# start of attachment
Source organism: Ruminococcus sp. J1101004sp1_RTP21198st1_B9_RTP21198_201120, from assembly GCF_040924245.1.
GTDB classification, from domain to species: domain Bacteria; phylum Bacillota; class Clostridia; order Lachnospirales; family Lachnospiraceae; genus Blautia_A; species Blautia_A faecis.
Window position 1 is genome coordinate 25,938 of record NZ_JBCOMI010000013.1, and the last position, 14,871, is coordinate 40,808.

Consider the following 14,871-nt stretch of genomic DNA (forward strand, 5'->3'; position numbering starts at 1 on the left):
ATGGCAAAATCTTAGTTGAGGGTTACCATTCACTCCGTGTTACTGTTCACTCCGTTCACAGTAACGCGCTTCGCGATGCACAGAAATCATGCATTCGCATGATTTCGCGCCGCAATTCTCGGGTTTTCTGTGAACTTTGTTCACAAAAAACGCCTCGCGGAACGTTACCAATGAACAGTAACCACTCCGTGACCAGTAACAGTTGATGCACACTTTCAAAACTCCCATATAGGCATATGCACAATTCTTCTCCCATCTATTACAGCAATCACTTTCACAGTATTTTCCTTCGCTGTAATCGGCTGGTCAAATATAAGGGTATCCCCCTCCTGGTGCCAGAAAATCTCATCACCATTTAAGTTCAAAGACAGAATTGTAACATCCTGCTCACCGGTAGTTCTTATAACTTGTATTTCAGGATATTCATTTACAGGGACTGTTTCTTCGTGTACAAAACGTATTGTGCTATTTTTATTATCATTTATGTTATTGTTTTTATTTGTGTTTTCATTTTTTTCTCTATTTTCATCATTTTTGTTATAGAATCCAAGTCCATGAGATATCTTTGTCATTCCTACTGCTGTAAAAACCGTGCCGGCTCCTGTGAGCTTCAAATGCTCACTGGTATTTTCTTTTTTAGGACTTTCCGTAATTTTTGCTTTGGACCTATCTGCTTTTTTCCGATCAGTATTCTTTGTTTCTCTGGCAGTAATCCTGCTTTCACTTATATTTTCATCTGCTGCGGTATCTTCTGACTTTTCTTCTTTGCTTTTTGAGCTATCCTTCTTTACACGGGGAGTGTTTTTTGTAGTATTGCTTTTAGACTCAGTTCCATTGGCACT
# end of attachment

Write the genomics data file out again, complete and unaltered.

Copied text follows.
Source organism: Ruminococcus sp. J1101004sp1_RTP21198st1_B9_RTP21198_201120, from assembly GCF_040924245.1.
GTDB classification, from domain to species: domain Bacteria; phylum Bacillota; class Clostridia; order Lachnospirales; family Lachnospiraceae; genus Blautia_A; species Blautia_A faecis.
Window position 1 is genome coordinate 25,938 of record NZ_JBCOMI010000013.1, and the last position, 14,871, is coordinate 40,808.

Consider the following 14,871-nt stretch of genomic DNA (forward strand, 5'->3'; position numbering starts at 1 on the left):
ATGGCAAAATCTTAGTTGAGGGTTACCATTCACTCCGTGTTACTGTTCACTCCGTTCACAGTAACGCGCTTCGCGATGCACAGAAATCATGCATTCGCATGATTTCGCGCCGCAATTCTCGGGTTTTCTGTGAACTTTGTTCACAAAAAACGCCTCGCGGAACGTTACCAATGAACAGTAACCACTCCGTGACCAGTAACAGTTGATGCACACTTTCAAAACTCCCATATAGGCATATGCACAATTCTTCTCCCATCTATTACAGCAATCACTTTCACAGTATTTTCCTTCGCTGTAATCGGCTGGTCAAATATAAGGGTATCCCCCTCCTGGTGCCAGAAAATCTCATCACCATTTAAGTTCAAAGACAGAATTGTAACATCCTGCTCACCGGTAGTTCTTATAACTTGTATTTCAGGATATTCATTTACAGGGACTGTTTCTTCGTGTACAAAACGTATTGTGCTATTTTTATTATCATTTATGTTATTGTTTTTATTTGTGTTTTCATTTTTTTCTCTATTTTCATCATTTTTGTTATAGAATCCAAGTCCATGAGATATCTTTGTCATTCCTACTGCTGTAAAAACCGTGCCGGCTCCTGTGAGCTTCAAATGCTCACTGGTATTTTCTTTTTTAGGACTTTCCGTAATTTTTGCTTTGGACCTATCTGCTTTTTTCCGATCAGTATTCTTTGTTTCTCTGGCAGTAATCCTGCTTTCACTTATATTTTCATCTGCTGCGGTATCTTCTGACTTTTCTTCTTTGCTTTTTGAGCTATCCTTCTTTACACGGGGAGTGTTTTTTGTAGTATTGCTTTTAGACTCAGTTCCATTGGCACT